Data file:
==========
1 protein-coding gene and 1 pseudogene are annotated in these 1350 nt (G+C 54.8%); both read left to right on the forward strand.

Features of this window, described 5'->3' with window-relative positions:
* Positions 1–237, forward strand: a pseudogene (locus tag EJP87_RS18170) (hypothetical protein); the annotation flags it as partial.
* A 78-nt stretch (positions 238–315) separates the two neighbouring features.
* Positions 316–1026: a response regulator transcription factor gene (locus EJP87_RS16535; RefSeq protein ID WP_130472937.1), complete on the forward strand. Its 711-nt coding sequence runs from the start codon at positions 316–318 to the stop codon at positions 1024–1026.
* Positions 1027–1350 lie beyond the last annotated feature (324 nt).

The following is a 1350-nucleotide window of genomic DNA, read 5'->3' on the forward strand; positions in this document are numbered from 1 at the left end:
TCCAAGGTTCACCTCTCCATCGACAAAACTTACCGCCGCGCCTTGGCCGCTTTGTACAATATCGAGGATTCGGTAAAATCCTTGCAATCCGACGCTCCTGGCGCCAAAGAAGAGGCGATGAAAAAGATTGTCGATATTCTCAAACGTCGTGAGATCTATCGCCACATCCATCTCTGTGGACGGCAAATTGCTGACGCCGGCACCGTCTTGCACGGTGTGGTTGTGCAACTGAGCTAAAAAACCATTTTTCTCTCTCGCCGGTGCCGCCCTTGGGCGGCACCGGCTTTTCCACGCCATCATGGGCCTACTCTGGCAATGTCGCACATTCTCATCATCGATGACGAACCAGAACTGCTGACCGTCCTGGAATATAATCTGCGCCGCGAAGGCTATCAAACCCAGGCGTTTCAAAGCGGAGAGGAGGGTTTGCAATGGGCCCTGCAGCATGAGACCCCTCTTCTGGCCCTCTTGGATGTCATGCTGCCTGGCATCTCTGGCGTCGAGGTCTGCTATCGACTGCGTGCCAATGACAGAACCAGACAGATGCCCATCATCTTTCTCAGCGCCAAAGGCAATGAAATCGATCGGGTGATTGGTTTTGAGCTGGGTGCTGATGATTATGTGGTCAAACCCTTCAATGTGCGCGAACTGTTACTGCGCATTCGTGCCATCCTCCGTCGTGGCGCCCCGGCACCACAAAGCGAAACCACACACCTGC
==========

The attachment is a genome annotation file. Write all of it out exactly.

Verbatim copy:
1 protein-coding gene and 1 pseudogene are annotated in these 1350 nt (G+C 54.8%); both read left to right on the forward strand.

Features of this window, described 5'->3' with window-relative positions:
* Positions 1–237, forward strand: a pseudogene (locus tag EJP87_RS18170) (hypothetical protein); the annotation flags it as partial.
* A 78-nt stretch (positions 238–315) separates the two neighbouring features.
* Positions 316–1026: a response regulator transcription factor gene (locus EJP87_RS16535; RefSeq protein ID WP_130472937.1), complete on the forward strand. Its 711-nt coding sequence runs from the start codon at positions 316–318 to the stop codon at positions 1024–1026.
* Positions 1027–1350 lie beyond the last annotated feature (324 nt).

The following is a 1350-nucleotide window of genomic DNA, read 5'->3' on the forward strand; positions in this document are numbered from 1 at the left end:
TCCAAGGTTCACCTCTCCATCGACAAAACTTACCGCCGCGCCTTGGCCGCTTTGTACAATATCGAGGATTCGGTAAAATCCTTGCAATCCGACGCTCCTGGCGCCAAAGAAGAGGCGATGAAAAAGATTGTCGATATTCTCAAACGTCGTGAGATCTATCGCCACATCCATCTCTGTGGACGGCAAATTGCTGACGCCGGCACCGTCTTGCACGGTGTGGTTGTGCAACTGAGCTAAAAAACCATTTTTCTCTCTCGCCGGTGCCGCCCTTGGGCGGCACCGGCTTTTCCACGCCATCATGGGCCTACTCTGGCAATGTCGCACATTCTCATCATCGATGACGAACCAGAACTGCTGACCGTCCTGGAATATAATCTGCGCCGCGAAGGCTATCAAACCCAGGCGTTTCAAAGCGGAGAGGAGGGTTTGCAATGGGCCCTGCAGCATGAGACCCCTCTTCTGGCCCTCTTGGATGTCATGCTGCCTGGCATCTCTGGCGTCGAGGTCTGCTATCGACTGCGTGCCAATGACAGAACCAGACAGATGCCCATCATCTTTCTCAGCGCCAAAGGCAATGAAATCGATCGGGTGATTGGTTTTGAGCTGGGTGCTGATGATTATGTGGTCAAACCCTTCAATGTGCGCGAACTGTTACTGCGCATTCGTGCCATCCTCCGTCGTGGCGCCCCGGCACCACAAAGCGAAACCACACACCTGC